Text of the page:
In addition to the art supply shopping and many other activities we’ll be doing on the road for the next two weeks, I’m going to be keeping an eye out for some updates to my wardrobe. Rather than hitting the malls I’d like to explore local shops and markets for handmade goods.

I’ve collected a lot of necklaces and bracelets recently, so I’d like to try and beef up my ring collection. Large teal and blue stones have been popular lately and would work with a lot of different outfits. Most of the rings I have now are sparkly, so getting a larger stone with a pattern or cat’s eye in it would be a nice change. My hands are quite small but I’m a fan of big chunky jewelry:

Amulet Stone Ring via Channing Allard

Amulet Stone Ring via Channing Allard

turquoise stone stretch ring via jane norman

turquoise stone stretch ring via jane norman

I’ve noticed the trend of slouchy-type hats in the colder seasons and would love to add one to my wardrobe as well for those days that my hair doesn’t cooperate. If I stuck with a neutral color I could wear it with just about anything. As for warmer climates, ever since Greece, I’ve been on the search for the perfect sun hat. Because I’m prone to headaches, migraines and wear contact lenses, the bright sun tends to make my eyes hurt. Of course I love the sun, so I need to find a way to enjoy it comfortably. I already have a great pair of over-sized sunglasses but would like a nice hat to switch them up with every once in awhile. There are so many different kinds that I can’t really decide which I want more. I’m leaning towards a Fedora or Cowboy-type hat, something with a shorter rim as opposed to a wide-brimmed hat which looks ridiculous on my small head.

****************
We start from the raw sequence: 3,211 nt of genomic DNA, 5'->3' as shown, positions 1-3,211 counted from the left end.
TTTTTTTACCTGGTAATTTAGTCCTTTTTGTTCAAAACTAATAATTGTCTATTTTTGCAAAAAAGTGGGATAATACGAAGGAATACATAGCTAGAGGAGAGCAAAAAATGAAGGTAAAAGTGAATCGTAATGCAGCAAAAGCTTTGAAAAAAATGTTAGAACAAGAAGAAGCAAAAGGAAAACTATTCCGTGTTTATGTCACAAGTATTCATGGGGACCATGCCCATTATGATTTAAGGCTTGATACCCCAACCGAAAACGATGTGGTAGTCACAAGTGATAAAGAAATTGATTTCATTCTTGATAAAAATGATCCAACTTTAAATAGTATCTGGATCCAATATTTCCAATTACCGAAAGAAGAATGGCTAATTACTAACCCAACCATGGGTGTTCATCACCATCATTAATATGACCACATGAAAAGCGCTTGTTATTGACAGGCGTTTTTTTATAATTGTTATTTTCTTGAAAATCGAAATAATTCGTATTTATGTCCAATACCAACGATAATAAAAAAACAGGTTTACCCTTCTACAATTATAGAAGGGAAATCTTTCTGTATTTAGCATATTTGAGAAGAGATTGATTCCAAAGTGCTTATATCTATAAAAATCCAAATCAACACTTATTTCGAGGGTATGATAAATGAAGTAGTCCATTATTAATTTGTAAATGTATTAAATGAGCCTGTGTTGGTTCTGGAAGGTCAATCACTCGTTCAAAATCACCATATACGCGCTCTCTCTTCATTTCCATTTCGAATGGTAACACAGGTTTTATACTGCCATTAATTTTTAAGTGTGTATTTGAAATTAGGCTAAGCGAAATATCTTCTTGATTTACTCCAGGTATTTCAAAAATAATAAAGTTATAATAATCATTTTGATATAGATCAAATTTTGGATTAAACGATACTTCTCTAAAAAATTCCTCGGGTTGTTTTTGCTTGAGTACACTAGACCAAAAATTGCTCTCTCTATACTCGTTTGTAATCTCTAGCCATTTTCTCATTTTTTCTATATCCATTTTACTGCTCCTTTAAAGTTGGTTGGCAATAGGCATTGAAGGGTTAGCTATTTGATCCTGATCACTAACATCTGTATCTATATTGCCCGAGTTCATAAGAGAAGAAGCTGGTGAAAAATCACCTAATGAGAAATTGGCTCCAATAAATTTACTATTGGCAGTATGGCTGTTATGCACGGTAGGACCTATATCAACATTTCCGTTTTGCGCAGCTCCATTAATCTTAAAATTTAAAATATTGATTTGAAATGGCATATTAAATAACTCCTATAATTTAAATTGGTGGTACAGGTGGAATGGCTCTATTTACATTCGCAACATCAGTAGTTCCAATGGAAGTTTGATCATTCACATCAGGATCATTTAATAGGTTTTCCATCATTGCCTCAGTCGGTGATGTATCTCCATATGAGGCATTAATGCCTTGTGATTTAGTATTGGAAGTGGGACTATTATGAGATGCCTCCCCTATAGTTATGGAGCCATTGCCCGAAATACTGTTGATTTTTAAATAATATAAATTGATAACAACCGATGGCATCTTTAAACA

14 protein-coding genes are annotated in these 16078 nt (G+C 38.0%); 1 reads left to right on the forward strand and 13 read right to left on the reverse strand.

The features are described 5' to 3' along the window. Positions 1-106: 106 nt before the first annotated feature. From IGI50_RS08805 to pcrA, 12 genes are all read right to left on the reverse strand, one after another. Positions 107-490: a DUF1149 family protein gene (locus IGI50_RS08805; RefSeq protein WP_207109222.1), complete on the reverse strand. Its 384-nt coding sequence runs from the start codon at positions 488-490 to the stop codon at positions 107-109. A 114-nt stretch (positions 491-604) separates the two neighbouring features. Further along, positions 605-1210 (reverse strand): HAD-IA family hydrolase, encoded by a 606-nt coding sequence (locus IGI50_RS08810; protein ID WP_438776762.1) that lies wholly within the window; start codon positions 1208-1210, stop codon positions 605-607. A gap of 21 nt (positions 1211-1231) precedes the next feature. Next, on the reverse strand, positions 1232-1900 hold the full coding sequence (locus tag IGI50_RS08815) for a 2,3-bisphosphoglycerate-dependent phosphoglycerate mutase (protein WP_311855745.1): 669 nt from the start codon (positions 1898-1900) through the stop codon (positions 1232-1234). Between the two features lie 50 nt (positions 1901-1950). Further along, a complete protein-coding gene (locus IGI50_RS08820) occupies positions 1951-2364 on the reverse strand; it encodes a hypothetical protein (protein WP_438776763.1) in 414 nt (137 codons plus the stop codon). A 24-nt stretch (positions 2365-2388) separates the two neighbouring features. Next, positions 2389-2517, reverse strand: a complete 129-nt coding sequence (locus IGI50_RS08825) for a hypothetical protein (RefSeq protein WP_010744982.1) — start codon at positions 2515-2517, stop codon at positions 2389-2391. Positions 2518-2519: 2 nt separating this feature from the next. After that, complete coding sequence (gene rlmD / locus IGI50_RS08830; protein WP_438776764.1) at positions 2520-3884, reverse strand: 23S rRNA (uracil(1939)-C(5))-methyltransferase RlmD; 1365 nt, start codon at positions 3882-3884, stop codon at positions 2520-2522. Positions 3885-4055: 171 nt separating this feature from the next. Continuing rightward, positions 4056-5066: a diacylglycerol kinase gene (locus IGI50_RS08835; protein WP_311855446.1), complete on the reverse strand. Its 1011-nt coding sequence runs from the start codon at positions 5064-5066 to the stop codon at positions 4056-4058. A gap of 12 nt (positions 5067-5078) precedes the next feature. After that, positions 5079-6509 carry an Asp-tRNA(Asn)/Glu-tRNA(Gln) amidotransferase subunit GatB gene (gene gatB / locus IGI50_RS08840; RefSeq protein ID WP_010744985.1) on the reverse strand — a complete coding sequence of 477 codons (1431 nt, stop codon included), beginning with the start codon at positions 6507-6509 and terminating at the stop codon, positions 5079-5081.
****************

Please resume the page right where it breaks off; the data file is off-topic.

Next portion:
ASOS Boyfriend Knit Beanie via ASOS

ASOS Boyfriend Knit Beanie via ASOS

Alpaca Hand Knit Hat - Ash Brown, via Etsy

Alpaca Hand Knit Hat - Ash Brown, via Etsy

Marschel, via Aldo

Marschel, via Aldo

via Bootbarn

via Bootbarn

My over-sized scarf has been acting as a wrap when I get chilly. It’s a beautiful scarf, but it’d be nice to have something with sleeves so I don’t have to untangle myself from the scarf all the time. I love the sweater wraps below, either with the tassled ends or the frayed ones. Something with a bold geometrical pattern would refresh my wardrobe  a bit. Having a new light jacket would be nice as well seeing as the thin canvas jacket I currently have is getting a bit ratty and has almost lost it’s buttons. As a bonus, it would be good to have a good neutral jacket to layer over my summer dress.

Mikayla Tribal Sweater via tobi

Mikayla Tribal Sweater via tobi

via Kat Von D

via Kat Von D

Lamara Rider Jacket via AllSaints

Lamara Rider Jacket via AllSaints

In less than 24 hours I’ll be on the road! Wish us luck over the next two weeks! Tim got himself a new lens so there will be tons of photos when we get back. With any luck, I’ll be able to make a few posts from our accommodations but it all depends on how exhausted we are in between stops.